Precipitation can come in the form of either rain or snow, depending, of course, on the temperature. Storms can move in quickly and violently, with alternating periods of rain, snow, sunshine, and then more precipitation. Days can be either balmy and warm or cold and muddy. Sheep growers are busy delivering their lambs during March and early April.



Summer comes quickly in the North Fork Valley. Farmers are busy spreading irrigation water on their fields as thoroughly as possible before the snowmelt abates. Cherries ripen early, and are ready in late June. Coincidentally, mountain grass hay is ready for the first cutting of the year at about this time. Downvalley in Delta, alfalfa hay can be ready to cut as early as the beginning of May, but in the Hotchkiss/Paonia/Crawford area, the first cutting is usually in the month of June. Some farmers in Paonia are able to cut lush stands of hay in the first of the month, but most often, the ideal cutting date for Crawford hayfields is June 25. If you’re curious about growing hay and the cost of haying equipment, LINK to my article on Colorado ranch real estate and haying equipment at

Crawford’s Pioneer Days celebration takes place the second weekend in June, with Paonia’s Cherry Days coming around on the Fourth of July weekend. Hotchkiss hosts the annual North Fork Bluegrass and Roots Festival on the weekend of Jun 13-15, 2008.

Wild asparagus grows on the ditch banks on many ranches, and it’s a popular pastime for many locals to gather a bag full of fresh organic wild produce and celebrate the beginning of summer. The asparagus begins to get tall and woody as the summer goes on.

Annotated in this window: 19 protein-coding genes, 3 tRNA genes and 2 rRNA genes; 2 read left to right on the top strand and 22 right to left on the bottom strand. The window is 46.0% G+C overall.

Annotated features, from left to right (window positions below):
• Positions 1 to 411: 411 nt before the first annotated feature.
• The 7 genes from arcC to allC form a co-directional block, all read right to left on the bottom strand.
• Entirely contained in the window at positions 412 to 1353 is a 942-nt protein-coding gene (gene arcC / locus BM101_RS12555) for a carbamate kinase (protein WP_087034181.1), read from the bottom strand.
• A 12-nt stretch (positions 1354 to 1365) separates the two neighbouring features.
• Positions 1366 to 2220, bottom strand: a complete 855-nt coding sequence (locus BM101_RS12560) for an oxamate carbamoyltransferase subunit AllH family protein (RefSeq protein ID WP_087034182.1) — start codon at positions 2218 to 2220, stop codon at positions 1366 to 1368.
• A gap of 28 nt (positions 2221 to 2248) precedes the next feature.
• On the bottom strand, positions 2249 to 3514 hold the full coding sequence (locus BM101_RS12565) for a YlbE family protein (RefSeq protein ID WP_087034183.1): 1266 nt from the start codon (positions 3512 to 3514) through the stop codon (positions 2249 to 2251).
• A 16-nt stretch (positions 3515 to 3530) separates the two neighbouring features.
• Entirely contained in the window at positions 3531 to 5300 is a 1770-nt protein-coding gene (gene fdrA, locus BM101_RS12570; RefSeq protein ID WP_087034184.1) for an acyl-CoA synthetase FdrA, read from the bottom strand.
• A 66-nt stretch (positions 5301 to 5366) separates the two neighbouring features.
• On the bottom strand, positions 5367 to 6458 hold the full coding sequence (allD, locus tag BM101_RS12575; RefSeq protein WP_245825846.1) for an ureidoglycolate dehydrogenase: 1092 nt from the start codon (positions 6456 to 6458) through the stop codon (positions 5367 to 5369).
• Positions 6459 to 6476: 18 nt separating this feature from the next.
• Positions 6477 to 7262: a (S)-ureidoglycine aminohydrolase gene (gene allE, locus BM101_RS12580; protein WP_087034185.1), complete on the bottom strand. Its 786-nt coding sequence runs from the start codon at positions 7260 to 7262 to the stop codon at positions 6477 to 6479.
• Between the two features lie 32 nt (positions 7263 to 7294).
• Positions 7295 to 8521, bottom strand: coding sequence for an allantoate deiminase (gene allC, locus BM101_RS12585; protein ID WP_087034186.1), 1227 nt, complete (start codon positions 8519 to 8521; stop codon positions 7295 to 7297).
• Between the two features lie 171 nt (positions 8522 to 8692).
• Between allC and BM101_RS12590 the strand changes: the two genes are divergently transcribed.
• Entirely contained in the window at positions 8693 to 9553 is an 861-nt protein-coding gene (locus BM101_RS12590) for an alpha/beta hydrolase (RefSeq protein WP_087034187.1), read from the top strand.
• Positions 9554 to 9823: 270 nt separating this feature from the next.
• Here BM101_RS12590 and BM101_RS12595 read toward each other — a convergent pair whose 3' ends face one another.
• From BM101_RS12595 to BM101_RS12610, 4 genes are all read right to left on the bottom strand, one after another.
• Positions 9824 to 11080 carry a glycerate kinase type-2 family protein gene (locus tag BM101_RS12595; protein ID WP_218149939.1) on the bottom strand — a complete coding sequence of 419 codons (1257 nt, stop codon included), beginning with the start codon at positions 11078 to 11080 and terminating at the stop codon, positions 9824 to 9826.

Ranchers begin moving their cattle up to the lower foothills in May, and on to the higher ranges in the mountains in mid-June.

There is usually a dry spell in the first part of June, often lasting through the 21st or so, and then the summer rains begin. A big rain in the North Fork Valley is anything over an inch, which happens usually only once or twice a year. Farmers watch the weather channels carefully to avoid having hay on the ground with a weather system approaching. Once the summer rains begin, they’re usually fairly predictable, with afternoon and evening thundershowers as the boilerplate forecast.

Apricots are the next fruit to become ready for harvest, followed by plums and then peaches. Make sure to patronize your local orchards for fruit and vegetables, as your summer business can make a big difference in their success.

Daytime temperatures can get hot in July and August, with highs close to 100 degrees. Farmers go out to irrigate in the cool of the early morning, and if you’re moving cattle, get an early start so the cows won’t get too hot. The annual Delta County Fair goes on for two weeks in August at the fairgrounds in Hotchkiss, and is highly recommended.

misty crossing